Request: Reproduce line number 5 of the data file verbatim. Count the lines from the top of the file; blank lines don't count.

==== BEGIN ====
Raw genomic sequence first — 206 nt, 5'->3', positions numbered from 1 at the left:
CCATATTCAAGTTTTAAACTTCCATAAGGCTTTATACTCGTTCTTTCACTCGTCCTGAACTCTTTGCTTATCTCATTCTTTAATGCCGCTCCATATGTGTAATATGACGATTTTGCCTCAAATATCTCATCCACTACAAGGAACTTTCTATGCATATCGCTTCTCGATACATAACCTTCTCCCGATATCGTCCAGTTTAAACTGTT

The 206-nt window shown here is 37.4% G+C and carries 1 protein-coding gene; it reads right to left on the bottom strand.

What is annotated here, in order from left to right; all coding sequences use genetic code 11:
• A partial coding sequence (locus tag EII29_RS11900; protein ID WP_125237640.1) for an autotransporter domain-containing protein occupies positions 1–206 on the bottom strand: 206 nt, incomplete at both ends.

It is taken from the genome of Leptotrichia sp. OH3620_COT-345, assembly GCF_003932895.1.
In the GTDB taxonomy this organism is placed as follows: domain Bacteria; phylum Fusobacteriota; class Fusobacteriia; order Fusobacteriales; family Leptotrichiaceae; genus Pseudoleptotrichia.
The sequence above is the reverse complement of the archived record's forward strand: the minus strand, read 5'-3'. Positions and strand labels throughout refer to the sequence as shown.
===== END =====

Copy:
• A partial coding sequence (locus tag EII29_RS11900; protein ID WP_125237640.1) for an autotransporter domain-containing protein occupies positions 1–206 on the bottom strand: 206 nt, incomplete at both ends.